Rental Investing in New MarketsInvestigate the local real estate market.

If your research seems promising so far, it’s time to look more carefully at different neighborhood markets, including demographics, rental rates, real estate prices, employment, etc. 

Start online before spending the time and money to travel in person.  Check out Trulia or Zillow for information.  These websites provide an overview of the market, with stats on resale prices, foreclosures, neighborhoods and average rents.  They even calculate if the current market is hot or cold.

If the online research still looks promising, the best way to truly scope neighborhoods out is in person.  A drive (or better yet walk) through the various parts of town is the quickest way to learn about the style of homes, their condition and the differences between neighborhoods.  You can also check out the area’s amenities – look for coffee shops, restaurants, grocery stores, green space and cultural institutions.

For the best chance at success, it’s time to make connections.

You now have a new market to invest in.  You’ve done your research and you think the area has great potential.  You’ve run the numbers, which also look good.  Now what?

Now, it’s time to build a team of experts.  Since you won’t be managing your property’s daily operations, you’ll likely need a good property manager and real estate agent. 

A good property manager knows their market.  They can tell you what to watch out for and which local laws you need to be aware of.  They will know which types of rental properties have the best money making potential in their area, and which ones to avoid.  They should also be able to recommend specific neighborhoods for properties that match up with your goals.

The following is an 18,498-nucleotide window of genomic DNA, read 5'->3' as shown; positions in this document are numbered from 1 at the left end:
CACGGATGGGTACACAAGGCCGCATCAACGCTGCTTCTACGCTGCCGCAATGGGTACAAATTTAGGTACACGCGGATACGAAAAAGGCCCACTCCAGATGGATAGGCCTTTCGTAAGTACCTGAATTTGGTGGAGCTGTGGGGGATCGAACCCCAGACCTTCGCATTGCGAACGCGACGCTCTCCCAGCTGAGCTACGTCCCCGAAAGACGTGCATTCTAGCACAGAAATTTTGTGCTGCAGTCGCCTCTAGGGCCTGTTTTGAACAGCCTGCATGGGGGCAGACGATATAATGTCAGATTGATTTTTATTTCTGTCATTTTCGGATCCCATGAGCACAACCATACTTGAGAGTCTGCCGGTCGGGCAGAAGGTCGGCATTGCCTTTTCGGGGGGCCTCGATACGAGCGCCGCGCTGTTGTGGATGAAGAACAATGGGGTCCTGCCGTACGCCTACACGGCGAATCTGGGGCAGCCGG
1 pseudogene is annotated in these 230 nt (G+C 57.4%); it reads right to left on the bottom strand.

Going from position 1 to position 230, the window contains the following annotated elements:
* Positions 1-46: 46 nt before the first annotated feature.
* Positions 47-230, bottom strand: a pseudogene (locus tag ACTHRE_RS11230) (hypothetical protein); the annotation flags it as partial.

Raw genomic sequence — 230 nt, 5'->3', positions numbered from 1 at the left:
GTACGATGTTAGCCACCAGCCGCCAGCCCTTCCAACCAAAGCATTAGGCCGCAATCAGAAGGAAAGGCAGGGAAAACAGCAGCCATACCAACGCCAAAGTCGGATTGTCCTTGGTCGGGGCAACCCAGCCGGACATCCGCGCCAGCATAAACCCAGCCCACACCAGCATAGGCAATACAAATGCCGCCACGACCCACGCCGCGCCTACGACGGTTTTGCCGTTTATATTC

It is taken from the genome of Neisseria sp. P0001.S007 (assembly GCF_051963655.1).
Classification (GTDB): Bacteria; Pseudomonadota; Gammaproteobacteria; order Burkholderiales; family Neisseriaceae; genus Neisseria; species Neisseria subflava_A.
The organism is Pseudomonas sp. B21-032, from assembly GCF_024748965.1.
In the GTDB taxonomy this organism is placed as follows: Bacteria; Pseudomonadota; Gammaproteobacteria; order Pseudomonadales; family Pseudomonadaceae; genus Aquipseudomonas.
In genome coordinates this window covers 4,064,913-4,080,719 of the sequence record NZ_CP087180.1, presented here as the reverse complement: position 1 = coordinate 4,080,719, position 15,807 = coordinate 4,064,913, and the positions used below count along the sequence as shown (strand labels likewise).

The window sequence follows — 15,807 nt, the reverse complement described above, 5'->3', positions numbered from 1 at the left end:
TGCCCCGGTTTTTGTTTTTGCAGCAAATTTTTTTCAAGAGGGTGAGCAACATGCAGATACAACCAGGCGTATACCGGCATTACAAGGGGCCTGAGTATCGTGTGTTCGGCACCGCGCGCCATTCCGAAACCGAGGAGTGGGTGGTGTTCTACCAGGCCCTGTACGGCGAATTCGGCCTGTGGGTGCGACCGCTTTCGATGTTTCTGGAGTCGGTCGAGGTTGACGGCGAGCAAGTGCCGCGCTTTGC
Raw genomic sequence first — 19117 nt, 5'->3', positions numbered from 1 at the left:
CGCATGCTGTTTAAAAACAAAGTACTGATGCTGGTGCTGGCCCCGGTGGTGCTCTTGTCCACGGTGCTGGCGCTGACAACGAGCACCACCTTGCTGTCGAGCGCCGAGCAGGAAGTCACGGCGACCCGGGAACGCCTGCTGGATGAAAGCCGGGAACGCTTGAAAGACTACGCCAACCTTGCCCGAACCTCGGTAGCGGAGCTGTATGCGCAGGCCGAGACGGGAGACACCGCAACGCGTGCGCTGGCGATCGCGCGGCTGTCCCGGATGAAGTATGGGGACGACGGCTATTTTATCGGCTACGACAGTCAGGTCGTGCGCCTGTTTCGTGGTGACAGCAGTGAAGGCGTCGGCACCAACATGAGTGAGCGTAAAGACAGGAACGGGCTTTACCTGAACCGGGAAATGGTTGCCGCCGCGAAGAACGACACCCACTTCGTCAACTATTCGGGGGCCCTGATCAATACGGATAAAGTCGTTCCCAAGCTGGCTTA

As for real estate agents, look for someone that understands income properties, or flips if that’s what you are interested in.  You’ll want to find an agent who can scour the listings on a regular basis and send you the ones that fit your criteria.  Many agents who specialize in rental properties will provide their investors with details such as potential rent, monthly and yearly expenses and ROI. 

Take the time to get references and speak to other local investors.  Building the right team is especially important when you’re not there to oversee your investments.  You need to find the right people; ones you can count on to make good decisions on your behalf.  Attend a local real estate investing club, talk to other landlords, investors, contractors and property managers.

Buying your first property in an unfamiliar rental market can seem a little unnerving.  It takes more research and planning then buying in your own hometown.  It also takes a leap of faith to put your trust in others.  But in the end, buying income properties is all about making money.  If buying in your area just doesn’t add up, it’s worth going elsewhere to get the biggest return on your investment.

Related Reading:

Should You Buy a Rental Property to Lease to Your Adult Children?

The Lowdown on Gayborhoods: Fascinating Stats for the Investor's Eye

Reurbanization and the Growing Trend Towards "Walkability"


Leave a Reply

avatar
  Subscribe  
Notify of